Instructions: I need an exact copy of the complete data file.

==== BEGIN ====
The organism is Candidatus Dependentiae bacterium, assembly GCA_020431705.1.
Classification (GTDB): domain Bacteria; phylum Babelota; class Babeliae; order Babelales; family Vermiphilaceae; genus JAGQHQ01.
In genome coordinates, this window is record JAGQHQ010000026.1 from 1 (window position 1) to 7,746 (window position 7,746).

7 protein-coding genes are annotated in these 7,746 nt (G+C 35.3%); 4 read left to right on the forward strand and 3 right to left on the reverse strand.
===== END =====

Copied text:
The organism is Candidatus Dependentiae bacterium, assembly GCA_020431705.1.
Classification (GTDB): domain Bacteria; phylum Babelota; class Babeliae; order Babelales; family Vermiphilaceae; genus JAGQHQ01.
In genome coordinates, this window is record JAGQHQ010000026.1 from 1 (window position 1) to 7,746 (window position 7,746).

7 protein-coding genes are annotated in these 7,746 nt (G+C 35.3%); 4 read left to right on the forward strand and 3 right to left on the reverse strand.